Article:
Generally, if not conclusively, the Nazi swastika can be identified and distinguished by color combination and by the fact that the uncriss-crossed elements can read as "SS", and the symbol is tilted on its edge. In many other societies, it reads "ZZ" to Anglocise it, and lies flat on one of its four sides.

For more (and in some cases repetitive) history on the culturally diverse and distinguishing features of many of these symbols, most of which do not refer to anything fascistic, but some of which due mean "purity", see this, from *here*:
The swastika is an equilateral cross with arms bent at right angles, all in the same direction, usually the right, or clockwise. The swastika is a symbol of prosperity and good fortune and is widely dispersed in both the ancient and modern world. It originally represented the revolving sun, fire, or life. The word swastika is derived from the Sanskrit swastika which means, "conducive to well- being". The swastika was widely utilized in ancient Mesopotamian coinage as well as appearing in early Christian and Byzantium art, where it was known as the gammadion cross. The swastika also appeared in South and Central America, widely used in Mayan art during that time period.

In North America, the swastika was a symbol used by the Navajos. The swastika still continues today to be an extensively used sign in Buddhism, Jainism, and Hinduism. In Buddhism, a swastika represents resignation. In Jainism, it delineates their seventh saint, and the four arms are also used to remind the worshiper of the four possible places of rebirth; the animal or plant world, in Hell, on Earth, or in the spirit world. To Hindus, the swastika with the arms bent to the left is called the sathio or sauvastika, which symbolizes night, magic, purity, and the destructive goddess Kali. In both Hinduism and Jainism, the swastika or sathio is used to mark the opening pages or their account books, thresholds, doors, and offerings.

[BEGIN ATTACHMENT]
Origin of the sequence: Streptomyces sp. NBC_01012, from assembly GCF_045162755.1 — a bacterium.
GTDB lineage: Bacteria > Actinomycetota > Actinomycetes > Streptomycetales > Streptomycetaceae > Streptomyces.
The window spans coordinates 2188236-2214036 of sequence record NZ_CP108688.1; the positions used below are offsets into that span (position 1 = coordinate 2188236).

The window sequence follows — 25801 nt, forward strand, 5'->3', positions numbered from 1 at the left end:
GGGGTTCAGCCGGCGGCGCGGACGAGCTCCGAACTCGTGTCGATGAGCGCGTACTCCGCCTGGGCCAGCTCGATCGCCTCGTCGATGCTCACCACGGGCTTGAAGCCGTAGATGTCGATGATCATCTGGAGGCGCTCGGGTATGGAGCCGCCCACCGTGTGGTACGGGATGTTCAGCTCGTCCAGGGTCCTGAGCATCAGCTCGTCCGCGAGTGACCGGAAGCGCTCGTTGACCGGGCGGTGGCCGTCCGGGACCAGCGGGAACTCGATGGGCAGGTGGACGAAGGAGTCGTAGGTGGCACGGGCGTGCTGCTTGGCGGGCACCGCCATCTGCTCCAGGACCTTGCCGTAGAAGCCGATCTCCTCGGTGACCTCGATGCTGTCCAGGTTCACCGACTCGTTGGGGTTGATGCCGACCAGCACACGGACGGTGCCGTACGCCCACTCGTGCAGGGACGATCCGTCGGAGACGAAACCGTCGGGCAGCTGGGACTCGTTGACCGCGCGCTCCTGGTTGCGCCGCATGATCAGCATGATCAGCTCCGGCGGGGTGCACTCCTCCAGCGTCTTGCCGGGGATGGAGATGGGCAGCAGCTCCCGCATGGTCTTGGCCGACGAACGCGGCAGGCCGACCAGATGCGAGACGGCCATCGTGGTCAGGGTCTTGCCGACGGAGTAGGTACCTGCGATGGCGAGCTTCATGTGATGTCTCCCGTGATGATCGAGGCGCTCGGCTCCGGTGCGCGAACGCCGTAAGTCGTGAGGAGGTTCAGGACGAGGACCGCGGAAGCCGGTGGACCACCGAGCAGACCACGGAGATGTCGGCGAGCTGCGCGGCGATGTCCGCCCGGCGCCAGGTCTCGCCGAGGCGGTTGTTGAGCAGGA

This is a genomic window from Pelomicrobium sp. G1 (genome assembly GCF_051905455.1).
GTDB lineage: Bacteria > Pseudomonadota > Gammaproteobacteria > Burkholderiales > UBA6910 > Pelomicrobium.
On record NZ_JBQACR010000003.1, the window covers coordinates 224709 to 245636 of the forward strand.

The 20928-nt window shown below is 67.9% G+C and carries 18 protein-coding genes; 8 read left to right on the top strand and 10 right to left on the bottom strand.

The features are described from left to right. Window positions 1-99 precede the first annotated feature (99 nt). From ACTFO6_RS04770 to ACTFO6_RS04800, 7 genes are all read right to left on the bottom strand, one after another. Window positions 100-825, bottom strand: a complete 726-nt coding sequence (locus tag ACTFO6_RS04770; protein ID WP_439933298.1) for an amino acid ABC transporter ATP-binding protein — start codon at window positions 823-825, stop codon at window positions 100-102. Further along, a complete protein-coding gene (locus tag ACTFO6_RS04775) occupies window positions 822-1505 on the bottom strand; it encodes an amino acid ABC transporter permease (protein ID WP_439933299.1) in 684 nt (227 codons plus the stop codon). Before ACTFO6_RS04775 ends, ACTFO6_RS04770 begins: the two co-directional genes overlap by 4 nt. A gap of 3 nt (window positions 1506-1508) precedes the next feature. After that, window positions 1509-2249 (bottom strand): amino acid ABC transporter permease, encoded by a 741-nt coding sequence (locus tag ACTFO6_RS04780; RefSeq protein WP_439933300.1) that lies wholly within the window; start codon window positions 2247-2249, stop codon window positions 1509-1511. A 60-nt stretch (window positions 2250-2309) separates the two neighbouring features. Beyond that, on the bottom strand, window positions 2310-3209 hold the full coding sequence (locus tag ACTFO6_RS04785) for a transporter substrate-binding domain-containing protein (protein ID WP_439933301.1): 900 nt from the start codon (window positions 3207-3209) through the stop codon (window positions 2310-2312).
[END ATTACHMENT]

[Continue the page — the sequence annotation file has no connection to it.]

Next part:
The swastika was a symbol for the [predominantly Indian/Iranian, but also European/Iranian] Aryan people, a name which, in Sanskrit means "noble". The Aryans were a group of people who settled in Iran and Northern India. They believed themselves to be a pure race, superior to the other surrounding cultures. When the Germans looked for a symbol, they looked for a symbol which represented the purity which they believed they contained. The Nazis regarded themselves as "Aryans" and tried to steal the accomplishments of these pre-historic people.

In Nazi Germany, the swastika with its arms turned clockwise became the national symbol. In 1910, a poet and nationalist Guido von List suggested that the swastika as a symbol for all anti-Semitic organizations. When the National Socialist Party was formed in 1919, it adopted the ancient symbol, the swastika, giving it the worst meaning possible, destroying the good symbolism which the swastika had held for thousands of years prior.

In 1935, the black swastika on a white circle with a crimson background became the national symbol of Germany. The major difference between the Nazi swastika and the ancient symbol of many different cultures, is that the Nazi swastika is at a slant, while the ancient swastika is rested flat.
What follows is from *here*, and was originally posted on 9 March 2010 ECD.

Anti-Racism Rally

Via Kathimerini
Residents of Hania as well as teachers and students staged a demonstration in the Cretan port yesterday to protest a string of racist attacks in the area in recent weeks, culminating at the end of last month in an attack on a teacher who had swastikas carved into her skin. “We are marching today to remind young people that their grandfathers fought so that the swastika would not fly on flags in the Cretan sky,” a protest organizer said. Police said they believe the perpetrators had targeted the 27-year-old teacher because she had been offering Greek language lessons to the children of immigrants.